The film's star. Virginia Madsen. accepts the duality of her role: ‘When life becomes very shocking — for instance. when there‘s a mass murderer — we would rather believe that this person was somehow possessed by demons rather than the truth: that he was just an everyday person who lost his mind.‘ For Bemard Rose. however. the potency of the bogeyman figure has a deeper impact on the individual: ‘For me. the significance of the mirror is that you look and call the Candyman. but actually what you‘re doing is looking at yourself as the murderer. You‘re looking for a demon in the mirror. but you will always see yourself.‘
, Candyman opens across Scotland on Friday I 9 March.
_ Sweet smell ofsueoess
‘When I got the part, I was running around going, “Yes! I’ve got the movie, I’m with Al Pacino . . . I get to drive a Ferrari!” While sleek red sports cars would normally take second place to working alongside an Oscar cert for most aspiring actors, Chris O’Connell has tried to keep in perspective the break that’s likely to throw him headfirst into the limelight. Pltted against the bitter ferocity of Pacino’s blind ex-colonel in Scent of a Woman, his sympathetic performance as preppy school student Charlie Slmms was strong enough to win him a Golden Globe nomination for Best Supporting Actor (although he actually has more screen time than the top- billed star).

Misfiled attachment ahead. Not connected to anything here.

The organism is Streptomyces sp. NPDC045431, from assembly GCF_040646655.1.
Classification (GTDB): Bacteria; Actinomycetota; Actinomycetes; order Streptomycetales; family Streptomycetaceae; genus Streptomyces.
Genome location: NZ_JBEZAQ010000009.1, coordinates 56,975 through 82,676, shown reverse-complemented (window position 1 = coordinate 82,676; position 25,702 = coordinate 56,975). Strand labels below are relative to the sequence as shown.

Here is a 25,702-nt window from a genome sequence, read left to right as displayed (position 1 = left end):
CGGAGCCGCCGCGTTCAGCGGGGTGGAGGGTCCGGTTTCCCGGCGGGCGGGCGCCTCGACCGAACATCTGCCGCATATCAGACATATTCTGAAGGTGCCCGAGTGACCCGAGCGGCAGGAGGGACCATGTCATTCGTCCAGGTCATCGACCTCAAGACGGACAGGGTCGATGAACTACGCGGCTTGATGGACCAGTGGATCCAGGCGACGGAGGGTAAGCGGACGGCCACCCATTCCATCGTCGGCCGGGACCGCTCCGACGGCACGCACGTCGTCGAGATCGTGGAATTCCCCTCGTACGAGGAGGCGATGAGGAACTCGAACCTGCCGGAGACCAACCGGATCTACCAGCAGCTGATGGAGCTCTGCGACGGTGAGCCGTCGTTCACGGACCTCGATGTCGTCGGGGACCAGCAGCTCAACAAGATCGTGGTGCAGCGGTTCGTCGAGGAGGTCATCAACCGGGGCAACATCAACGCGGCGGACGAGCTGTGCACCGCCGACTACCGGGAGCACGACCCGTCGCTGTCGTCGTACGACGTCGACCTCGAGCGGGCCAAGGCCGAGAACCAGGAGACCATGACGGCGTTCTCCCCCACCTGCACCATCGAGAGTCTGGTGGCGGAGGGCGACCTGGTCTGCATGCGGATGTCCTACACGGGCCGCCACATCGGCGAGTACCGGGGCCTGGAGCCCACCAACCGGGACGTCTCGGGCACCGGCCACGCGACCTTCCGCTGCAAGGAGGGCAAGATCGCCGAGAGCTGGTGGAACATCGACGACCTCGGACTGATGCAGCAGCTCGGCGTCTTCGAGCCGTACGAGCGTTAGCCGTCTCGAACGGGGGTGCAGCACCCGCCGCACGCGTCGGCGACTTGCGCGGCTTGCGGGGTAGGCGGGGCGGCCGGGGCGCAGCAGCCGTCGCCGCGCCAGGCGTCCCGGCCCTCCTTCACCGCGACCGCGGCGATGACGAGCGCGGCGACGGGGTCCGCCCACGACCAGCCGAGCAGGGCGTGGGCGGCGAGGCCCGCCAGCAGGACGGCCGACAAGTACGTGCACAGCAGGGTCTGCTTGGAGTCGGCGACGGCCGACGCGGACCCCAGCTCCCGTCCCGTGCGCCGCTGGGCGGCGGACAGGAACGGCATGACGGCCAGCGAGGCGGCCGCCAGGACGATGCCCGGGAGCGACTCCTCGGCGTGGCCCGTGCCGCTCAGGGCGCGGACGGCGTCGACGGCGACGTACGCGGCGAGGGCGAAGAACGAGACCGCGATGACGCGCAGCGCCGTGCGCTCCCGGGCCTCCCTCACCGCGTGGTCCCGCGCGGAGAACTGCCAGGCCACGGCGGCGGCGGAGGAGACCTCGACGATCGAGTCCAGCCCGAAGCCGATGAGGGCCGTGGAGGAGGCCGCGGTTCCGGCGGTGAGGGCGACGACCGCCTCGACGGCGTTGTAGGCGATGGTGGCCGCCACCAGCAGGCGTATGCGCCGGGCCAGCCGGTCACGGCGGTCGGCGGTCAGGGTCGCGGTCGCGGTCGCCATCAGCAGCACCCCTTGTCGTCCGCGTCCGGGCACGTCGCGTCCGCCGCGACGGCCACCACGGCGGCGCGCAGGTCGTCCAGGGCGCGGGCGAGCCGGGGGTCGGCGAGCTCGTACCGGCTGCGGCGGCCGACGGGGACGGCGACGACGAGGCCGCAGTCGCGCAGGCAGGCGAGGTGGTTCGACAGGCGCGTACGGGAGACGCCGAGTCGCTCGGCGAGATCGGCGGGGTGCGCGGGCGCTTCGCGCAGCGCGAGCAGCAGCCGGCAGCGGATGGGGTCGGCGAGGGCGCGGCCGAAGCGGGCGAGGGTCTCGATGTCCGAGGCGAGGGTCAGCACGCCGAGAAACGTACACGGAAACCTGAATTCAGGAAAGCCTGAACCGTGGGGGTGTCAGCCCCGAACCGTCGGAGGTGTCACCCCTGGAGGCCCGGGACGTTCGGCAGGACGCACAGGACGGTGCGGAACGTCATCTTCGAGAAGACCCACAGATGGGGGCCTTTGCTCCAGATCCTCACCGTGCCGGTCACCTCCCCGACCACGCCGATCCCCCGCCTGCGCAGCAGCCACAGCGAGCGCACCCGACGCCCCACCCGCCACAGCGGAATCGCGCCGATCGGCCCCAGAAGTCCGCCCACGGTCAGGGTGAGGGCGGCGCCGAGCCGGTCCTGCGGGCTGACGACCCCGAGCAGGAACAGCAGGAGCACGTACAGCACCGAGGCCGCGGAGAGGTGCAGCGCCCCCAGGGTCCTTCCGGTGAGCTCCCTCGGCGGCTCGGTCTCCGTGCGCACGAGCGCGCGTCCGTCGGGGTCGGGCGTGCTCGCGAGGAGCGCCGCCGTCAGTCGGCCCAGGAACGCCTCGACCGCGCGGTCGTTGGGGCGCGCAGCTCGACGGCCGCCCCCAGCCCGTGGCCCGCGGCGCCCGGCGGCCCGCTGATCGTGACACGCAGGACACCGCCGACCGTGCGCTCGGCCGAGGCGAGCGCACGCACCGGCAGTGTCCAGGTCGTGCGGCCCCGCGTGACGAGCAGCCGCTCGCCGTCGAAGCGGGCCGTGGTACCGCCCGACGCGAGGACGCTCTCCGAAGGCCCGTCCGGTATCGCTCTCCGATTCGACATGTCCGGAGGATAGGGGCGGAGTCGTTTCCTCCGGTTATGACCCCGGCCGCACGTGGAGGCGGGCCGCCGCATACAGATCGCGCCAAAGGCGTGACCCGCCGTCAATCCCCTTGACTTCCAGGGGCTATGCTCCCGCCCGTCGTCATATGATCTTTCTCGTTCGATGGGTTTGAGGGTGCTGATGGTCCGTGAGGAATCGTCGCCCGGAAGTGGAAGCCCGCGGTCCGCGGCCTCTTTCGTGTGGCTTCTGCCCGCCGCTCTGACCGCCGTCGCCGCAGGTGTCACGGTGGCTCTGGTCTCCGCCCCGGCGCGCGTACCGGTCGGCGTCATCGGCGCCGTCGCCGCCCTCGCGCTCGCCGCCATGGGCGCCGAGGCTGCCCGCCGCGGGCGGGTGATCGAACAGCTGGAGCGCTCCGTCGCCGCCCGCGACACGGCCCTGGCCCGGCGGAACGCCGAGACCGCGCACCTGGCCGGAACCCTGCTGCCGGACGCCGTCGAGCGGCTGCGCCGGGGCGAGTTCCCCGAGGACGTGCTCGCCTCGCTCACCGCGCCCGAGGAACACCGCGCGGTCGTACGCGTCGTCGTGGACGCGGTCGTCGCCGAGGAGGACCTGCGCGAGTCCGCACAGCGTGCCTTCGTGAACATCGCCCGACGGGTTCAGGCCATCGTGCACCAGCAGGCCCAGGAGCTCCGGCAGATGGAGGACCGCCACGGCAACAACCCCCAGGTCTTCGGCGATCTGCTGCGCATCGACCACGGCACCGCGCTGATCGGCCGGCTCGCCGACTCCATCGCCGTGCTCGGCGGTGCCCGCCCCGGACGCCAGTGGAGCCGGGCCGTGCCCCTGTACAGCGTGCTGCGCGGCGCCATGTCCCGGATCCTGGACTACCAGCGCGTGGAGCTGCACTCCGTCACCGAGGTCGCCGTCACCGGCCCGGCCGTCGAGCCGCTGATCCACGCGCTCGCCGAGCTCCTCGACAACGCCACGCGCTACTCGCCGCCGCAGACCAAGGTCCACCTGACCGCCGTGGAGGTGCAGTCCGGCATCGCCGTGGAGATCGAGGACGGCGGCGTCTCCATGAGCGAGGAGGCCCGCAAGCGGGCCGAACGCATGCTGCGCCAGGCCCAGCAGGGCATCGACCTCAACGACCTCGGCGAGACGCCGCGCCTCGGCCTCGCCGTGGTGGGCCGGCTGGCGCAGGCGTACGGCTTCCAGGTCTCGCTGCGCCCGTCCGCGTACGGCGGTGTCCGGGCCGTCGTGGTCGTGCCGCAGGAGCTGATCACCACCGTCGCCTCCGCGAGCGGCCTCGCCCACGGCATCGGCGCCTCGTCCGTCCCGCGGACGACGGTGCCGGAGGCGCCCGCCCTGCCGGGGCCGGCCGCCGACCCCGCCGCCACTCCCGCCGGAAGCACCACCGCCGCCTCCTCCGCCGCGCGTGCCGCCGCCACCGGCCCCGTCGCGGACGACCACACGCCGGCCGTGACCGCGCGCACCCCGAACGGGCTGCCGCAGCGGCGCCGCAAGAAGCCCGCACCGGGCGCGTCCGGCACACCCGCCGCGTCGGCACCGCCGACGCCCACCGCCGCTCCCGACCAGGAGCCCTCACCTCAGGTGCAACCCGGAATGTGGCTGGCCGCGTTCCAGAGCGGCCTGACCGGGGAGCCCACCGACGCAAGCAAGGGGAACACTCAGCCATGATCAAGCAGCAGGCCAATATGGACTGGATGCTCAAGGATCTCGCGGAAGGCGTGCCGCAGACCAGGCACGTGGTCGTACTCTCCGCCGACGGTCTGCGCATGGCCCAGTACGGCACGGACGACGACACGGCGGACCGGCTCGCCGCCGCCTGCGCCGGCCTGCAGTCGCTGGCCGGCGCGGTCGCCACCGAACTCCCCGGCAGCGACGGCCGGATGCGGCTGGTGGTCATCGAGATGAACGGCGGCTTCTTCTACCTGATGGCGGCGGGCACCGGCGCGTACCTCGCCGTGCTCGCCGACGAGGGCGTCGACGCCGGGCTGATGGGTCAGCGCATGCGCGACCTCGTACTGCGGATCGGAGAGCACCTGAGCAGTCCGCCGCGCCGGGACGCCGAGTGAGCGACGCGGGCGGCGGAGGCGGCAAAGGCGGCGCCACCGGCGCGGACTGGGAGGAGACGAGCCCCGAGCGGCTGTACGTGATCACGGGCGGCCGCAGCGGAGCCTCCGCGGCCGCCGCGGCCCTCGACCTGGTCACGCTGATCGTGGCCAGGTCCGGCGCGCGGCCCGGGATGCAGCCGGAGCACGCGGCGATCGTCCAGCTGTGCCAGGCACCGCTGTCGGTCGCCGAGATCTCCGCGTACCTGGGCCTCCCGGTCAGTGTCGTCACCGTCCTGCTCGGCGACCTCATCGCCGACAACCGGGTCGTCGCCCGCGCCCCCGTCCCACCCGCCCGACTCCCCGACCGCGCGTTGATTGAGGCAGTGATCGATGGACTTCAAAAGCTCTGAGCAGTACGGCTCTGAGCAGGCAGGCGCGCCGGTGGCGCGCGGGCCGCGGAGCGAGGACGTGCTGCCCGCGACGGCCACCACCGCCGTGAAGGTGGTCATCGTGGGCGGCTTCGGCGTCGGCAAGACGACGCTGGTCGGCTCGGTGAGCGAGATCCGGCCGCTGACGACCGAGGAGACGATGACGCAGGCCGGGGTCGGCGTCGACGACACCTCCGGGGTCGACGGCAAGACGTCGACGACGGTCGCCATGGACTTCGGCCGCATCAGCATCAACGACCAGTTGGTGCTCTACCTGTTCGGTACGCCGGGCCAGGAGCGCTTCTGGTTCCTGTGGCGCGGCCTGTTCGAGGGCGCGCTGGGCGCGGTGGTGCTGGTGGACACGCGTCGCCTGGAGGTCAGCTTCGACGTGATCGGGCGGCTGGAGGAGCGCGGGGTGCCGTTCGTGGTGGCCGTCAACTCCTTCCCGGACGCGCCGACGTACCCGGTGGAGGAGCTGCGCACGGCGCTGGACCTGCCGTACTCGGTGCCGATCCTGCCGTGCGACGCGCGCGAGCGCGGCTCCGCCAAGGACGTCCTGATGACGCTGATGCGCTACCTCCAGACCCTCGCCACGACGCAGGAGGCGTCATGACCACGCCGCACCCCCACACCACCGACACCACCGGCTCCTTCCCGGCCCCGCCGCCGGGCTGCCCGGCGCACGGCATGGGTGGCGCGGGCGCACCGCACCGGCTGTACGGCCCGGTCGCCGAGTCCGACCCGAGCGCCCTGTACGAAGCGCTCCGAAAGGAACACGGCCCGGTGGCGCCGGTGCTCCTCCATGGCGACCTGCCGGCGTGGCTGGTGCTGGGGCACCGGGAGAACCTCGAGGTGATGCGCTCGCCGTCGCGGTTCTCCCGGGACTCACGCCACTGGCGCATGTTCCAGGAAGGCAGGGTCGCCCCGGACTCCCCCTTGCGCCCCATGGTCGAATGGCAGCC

Born the youngest of seven children In a small town near Chicago, the 22-
year-old spent part of his school years on local modelling assignments and making commercials before he landed the part of Jessica Lange’s eldest son in Men Don’t Leave. Other small film and TV roles followed, until he finally
came to notice in the yet-to-be- released School Ties. ills new-found fame will be cemented early next year when he flashes his sword as D’Artagnan in a brat pack version of The Three Musketeers, also starring Charlie Sheen and Kiefer Sutherland. All this, despite the fact that there’s no acting gene in his German-Irish blood and his knowledge of who’s who in Hollywood leaves a lot to be desired.